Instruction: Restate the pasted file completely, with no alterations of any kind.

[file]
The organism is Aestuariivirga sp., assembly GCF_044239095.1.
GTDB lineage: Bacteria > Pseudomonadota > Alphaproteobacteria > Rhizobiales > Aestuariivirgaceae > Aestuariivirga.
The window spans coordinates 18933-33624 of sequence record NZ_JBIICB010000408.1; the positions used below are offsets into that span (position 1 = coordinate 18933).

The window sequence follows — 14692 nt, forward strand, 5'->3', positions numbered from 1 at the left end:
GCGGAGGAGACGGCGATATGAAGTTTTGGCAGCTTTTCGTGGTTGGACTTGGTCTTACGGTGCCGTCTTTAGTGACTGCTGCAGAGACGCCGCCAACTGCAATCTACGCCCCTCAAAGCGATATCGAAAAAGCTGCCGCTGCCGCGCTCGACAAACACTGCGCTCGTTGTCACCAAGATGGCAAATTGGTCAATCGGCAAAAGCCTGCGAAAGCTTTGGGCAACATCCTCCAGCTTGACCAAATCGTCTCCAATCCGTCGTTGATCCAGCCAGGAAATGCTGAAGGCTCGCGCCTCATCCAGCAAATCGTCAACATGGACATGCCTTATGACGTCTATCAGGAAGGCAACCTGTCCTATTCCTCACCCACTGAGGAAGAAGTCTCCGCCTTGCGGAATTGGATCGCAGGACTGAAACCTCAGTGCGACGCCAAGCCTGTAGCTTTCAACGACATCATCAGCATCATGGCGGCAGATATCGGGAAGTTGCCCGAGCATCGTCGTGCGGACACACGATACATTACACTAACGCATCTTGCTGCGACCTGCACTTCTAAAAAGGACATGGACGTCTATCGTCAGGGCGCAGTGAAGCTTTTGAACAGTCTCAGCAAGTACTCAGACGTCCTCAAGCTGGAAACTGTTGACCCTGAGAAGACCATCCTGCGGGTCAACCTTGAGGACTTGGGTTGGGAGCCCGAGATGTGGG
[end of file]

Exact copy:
The organism is Aestuariivirga sp., assembly GCF_044239095.1.
GTDB lineage: Bacteria > Pseudomonadota > Alphaproteobacteria > Rhizobiales > Aestuariivirgaceae > Aestuariivirga.
The window spans coordinates 18933-33624 of sequence record NZ_JBIICB010000408.1; the positions used below are offsets into that span (position 1 = coordinate 18933).

The window sequence follows — 14692 nt, forward strand, 5'->3', positions numbered from 1 at the left end:
GCGGAGGAGACGGCGATATGAAGTTTTGGCAGCTTTTCGTGGTTGGACTTGGTCTTACGGTGCCGTCTTTAGTGACTGCTGCAGAGACGCCGCCAACTGCAATCTACGCCCCTCAAAGCGATATCGAAAAAGCTGCCGCTGCCGCGCTCGACAAACACTGCGCTCGTTGTCACCAAGATGGCAAATTGGTCAATCGGCAAAAGCCTGCGAAAGCTTTGGGCAACATCCTCCAGCTTGACCAAATCGTCTCCAATCCGTCGTTGATCCAGCCAGGAAATGCTGAAGGCTCGCGCCTCATCCAGCAAATCGTCAACATGGACATGCCTTATGACGTCTATCAGGAAGGCAACCTGTCCTATTCCTCACCCACTGAGGAAGAAGTCTCCGCCTTGCGGAATTGGATCGCAGGACTGAAACCTCAGTGCGACGCCAAGCCTGTAGCTTTCAACGACATCATCAGCATCATGGCGGCAGATATCGGGAAGTTGCCCGAGCATCGTCGTGCGGACACACGATACATTACACTAACGCATCTTGCTGCGACCTGCACTTCTAAAAAGGACATGGACGTCTATCGTCAGGGCGCAGTGAAGCTTTTGAACAGTCTCAGCAAGTACTCAGACGTCCTCAAGCTGGAAACTGTTGACCCTGAGAAGACCATCCTGCGGGTCAACCTTGAGGACTTGGGTTGGGAGCCCGAGATGTGGG